I stood between them looking from one to the other: the one who was dressed and coiffed in a way that showed she had every advantage in the world – my beautiful gorgeous mother – and her mirror image, but dressed and coiffed far differently. I can say with near certainty that I am the only child in the world who can claim she was there the first time her mother met her twin.
My mother fainted dead away (p 7).
Lucy Sexton is stunned when her mother’s identical twin sister shows up at the family’s front door, unknown and unannounced, underfed and drabby dressed. Separated at birth, the two sisters have had dramatically different upbringings-and have never known of the other’s existence.
The unwanted children of a penniless maid, Helen was raised in an orphanage, or more properly, a workhouse while Aliese was adopted by a wealthy family and eventually married to a wealthy man.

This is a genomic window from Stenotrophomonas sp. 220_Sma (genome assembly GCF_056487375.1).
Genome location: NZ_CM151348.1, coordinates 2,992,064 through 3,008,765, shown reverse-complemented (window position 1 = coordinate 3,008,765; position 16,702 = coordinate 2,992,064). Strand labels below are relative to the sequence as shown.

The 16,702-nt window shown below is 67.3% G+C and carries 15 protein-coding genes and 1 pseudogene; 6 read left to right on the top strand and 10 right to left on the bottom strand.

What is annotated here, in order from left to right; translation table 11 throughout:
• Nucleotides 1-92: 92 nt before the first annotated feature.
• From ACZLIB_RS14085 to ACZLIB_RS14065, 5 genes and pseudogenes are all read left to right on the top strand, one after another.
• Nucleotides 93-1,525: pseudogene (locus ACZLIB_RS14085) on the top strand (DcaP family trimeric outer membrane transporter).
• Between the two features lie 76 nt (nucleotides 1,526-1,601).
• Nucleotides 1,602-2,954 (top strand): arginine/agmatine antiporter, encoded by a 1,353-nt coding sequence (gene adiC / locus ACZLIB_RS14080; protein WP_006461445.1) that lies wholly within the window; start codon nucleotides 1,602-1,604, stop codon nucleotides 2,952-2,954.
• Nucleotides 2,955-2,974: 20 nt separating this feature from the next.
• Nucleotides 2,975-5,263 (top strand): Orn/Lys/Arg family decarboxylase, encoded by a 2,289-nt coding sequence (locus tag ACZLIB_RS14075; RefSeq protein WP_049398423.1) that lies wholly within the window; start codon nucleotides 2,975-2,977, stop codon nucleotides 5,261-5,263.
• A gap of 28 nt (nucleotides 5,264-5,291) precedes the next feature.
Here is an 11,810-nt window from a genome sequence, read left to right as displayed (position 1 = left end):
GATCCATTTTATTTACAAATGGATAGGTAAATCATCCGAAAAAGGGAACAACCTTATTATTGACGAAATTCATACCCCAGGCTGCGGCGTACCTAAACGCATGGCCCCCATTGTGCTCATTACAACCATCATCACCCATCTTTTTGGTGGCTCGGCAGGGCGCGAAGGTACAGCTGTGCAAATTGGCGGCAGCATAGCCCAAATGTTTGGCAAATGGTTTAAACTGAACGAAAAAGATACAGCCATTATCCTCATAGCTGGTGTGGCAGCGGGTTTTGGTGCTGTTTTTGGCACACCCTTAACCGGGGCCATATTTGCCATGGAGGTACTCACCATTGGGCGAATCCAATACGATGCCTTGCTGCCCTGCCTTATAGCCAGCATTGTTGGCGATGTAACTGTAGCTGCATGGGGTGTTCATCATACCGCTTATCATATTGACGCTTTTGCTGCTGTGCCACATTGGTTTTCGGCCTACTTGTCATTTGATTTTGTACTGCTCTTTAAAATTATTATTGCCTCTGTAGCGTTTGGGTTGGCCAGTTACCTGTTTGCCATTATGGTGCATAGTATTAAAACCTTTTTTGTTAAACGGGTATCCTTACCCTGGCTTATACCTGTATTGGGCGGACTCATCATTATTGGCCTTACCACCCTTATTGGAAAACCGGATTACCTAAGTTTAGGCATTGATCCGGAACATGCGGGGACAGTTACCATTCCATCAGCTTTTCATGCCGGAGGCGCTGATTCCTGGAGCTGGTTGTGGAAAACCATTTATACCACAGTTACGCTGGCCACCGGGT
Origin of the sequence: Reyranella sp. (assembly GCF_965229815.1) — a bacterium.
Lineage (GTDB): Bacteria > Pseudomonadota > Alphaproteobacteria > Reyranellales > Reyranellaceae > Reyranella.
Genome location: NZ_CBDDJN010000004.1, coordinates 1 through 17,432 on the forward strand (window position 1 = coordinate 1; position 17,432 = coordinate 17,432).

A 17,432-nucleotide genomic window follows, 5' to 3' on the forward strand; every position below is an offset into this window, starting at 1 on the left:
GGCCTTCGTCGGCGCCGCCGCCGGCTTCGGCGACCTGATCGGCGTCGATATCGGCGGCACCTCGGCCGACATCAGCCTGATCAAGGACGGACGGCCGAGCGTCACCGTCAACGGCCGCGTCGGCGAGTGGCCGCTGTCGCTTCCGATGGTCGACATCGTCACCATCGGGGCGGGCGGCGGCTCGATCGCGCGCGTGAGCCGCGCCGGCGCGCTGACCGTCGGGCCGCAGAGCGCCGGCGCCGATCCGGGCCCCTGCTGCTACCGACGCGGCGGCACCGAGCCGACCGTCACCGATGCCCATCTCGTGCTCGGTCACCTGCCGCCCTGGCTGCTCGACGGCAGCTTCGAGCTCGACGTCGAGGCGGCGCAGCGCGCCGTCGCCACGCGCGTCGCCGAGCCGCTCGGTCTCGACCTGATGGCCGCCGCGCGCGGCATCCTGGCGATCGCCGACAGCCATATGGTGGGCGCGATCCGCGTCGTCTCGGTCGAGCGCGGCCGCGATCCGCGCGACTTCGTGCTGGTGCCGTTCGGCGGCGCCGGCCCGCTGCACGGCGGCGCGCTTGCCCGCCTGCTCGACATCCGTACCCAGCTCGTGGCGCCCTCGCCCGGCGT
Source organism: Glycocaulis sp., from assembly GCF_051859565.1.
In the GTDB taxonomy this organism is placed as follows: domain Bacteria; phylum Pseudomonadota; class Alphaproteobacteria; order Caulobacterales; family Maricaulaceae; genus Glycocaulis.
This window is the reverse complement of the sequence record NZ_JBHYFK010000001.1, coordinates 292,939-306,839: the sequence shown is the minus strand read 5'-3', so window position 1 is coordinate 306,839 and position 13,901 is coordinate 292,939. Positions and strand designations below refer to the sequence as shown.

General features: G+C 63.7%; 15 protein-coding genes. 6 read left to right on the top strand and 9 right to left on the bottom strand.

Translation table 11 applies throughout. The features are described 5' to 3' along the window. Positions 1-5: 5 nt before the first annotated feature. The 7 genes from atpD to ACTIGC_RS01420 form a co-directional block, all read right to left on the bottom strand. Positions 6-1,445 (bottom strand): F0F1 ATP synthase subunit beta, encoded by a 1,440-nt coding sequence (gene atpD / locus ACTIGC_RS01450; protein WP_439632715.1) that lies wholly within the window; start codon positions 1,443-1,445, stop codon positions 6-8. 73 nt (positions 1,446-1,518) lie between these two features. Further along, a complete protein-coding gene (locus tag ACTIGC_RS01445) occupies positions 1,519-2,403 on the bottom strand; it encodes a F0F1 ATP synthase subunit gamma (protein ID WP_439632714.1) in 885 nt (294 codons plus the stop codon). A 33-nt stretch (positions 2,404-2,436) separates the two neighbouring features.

Aliese, with her husband’s leave, determines to better her sister. New gowns are ordered, a tutor is hired and manners are taught. Before long, Helen becomes indistinguishable from her sister, Aliese. And Lucy has grown to love her new Aunt.
But is it just Lucy’s imagination or does Aunt Helen seem to delight in being mistaken for her sister… especially where Lucy’s father is concerned?
Then one day, Lucy is horrified to stumble upon the scene of a brutal murder in her own house. Who is behind the slaying and who has been left behind?
I tore through this book with great eagerness, delighting in the prose and hooked by the differing and vibrant characters. Lucy, our narrator, fulfills not just that role but plays a crucial part in the game.
I thought it interesting that there was very little inclusion of the servants or interactions with the servants (none are named) but upon reflection, Lucy and her family do not think of servants, never marking their presence, so why should they be included?
Read another review at A Chair, A Fireplace and a Tea Cozy.